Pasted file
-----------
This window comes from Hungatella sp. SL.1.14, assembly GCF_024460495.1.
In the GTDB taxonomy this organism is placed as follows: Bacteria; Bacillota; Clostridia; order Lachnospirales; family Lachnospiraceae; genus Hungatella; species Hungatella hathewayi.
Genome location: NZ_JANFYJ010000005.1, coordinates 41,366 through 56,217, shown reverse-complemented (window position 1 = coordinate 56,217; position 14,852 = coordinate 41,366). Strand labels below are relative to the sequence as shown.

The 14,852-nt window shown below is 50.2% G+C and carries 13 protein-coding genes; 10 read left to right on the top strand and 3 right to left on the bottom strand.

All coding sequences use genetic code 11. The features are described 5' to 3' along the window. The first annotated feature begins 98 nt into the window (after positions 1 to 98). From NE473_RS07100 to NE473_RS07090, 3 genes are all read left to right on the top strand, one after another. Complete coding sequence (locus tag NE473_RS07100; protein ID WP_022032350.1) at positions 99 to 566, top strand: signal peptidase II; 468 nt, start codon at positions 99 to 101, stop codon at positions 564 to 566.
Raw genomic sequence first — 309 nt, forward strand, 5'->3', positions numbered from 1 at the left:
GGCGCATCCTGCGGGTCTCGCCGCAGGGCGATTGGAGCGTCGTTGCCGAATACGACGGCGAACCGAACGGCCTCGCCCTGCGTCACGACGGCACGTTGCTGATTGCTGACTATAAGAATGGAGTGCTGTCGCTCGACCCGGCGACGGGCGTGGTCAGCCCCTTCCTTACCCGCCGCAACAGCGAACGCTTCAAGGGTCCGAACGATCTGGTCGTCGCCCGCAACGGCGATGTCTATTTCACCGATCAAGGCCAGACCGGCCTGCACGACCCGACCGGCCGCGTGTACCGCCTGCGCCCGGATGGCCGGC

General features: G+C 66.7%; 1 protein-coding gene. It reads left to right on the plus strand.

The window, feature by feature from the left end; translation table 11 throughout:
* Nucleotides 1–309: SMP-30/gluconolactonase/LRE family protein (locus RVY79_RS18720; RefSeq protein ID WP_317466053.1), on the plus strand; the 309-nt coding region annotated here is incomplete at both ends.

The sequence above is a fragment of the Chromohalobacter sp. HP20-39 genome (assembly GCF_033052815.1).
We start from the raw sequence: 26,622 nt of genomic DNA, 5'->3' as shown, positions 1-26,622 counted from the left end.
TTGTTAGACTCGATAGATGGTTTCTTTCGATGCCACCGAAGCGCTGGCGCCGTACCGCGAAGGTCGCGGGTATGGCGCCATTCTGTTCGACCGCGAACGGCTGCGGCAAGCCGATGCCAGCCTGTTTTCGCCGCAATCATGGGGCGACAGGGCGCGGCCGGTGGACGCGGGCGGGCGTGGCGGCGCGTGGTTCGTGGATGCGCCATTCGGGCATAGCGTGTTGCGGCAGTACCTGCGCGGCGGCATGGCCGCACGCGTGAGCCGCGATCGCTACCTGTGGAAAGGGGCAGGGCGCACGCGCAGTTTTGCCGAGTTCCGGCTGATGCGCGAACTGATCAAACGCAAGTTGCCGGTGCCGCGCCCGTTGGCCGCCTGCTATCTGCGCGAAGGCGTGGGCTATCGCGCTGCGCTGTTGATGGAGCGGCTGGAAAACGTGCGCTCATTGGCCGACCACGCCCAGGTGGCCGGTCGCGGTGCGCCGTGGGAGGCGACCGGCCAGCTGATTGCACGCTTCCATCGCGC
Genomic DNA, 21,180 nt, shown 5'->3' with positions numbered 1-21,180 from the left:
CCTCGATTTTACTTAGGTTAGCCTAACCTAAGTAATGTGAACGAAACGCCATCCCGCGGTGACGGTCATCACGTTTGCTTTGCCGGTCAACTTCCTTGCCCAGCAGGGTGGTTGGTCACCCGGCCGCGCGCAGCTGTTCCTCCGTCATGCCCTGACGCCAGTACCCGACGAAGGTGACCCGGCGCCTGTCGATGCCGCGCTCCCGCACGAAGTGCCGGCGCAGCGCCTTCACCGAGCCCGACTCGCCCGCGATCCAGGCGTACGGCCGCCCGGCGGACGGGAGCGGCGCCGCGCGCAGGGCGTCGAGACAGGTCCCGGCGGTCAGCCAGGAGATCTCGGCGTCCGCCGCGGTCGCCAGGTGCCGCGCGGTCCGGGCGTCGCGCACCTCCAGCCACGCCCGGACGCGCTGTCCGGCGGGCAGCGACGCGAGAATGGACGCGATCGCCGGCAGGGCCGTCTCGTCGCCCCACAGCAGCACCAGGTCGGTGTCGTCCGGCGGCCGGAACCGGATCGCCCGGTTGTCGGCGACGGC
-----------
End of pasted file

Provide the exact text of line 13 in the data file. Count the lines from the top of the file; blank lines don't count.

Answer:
TTGTTAGACTCGATAGATGGTTTCTTTCGATGCCACCGAAGCGCTGGCGCCGTACCGCGAAGGTCGCGGGTATGGCGCCATTCTGTTCGACCGCGAACGGCTGCGGCAAGCCGATGCCAGCCTGTTTTCGCCGCAATCATGGGGCGACAGGGCGCGGCCGGTGGACGCGGGCGGGCGTGGCGGCGCGTGGTTCGTGGATGCGCCATTCGGGCATAGCGTGTTGCGGCAGTACCTGCGCGGCGGCATGGCCGCACGCGTGAGCCGCGATCGCTACCTGTGGAAAGGGGCAGGGCGCACGCGCAGTTTTGCCGAGTTCCGGCTGATGCGCGAACTGATCAAACGCAAGTTGCCGGTGCCGCGCCCGTTGGCCGCCTGCTATCTGCGCGAAGGCGTGGGCTATCGCGCTGCGCTGTTGATGGAGCGGCTGGAAAACGTGCGCTCATTGGCCGACCACGCCCAGGTGGCCGGTCGCGGTGCGCCGTGGGAGGCGACCGGCCAGCTGATTGCACGCTTCCATCGCGC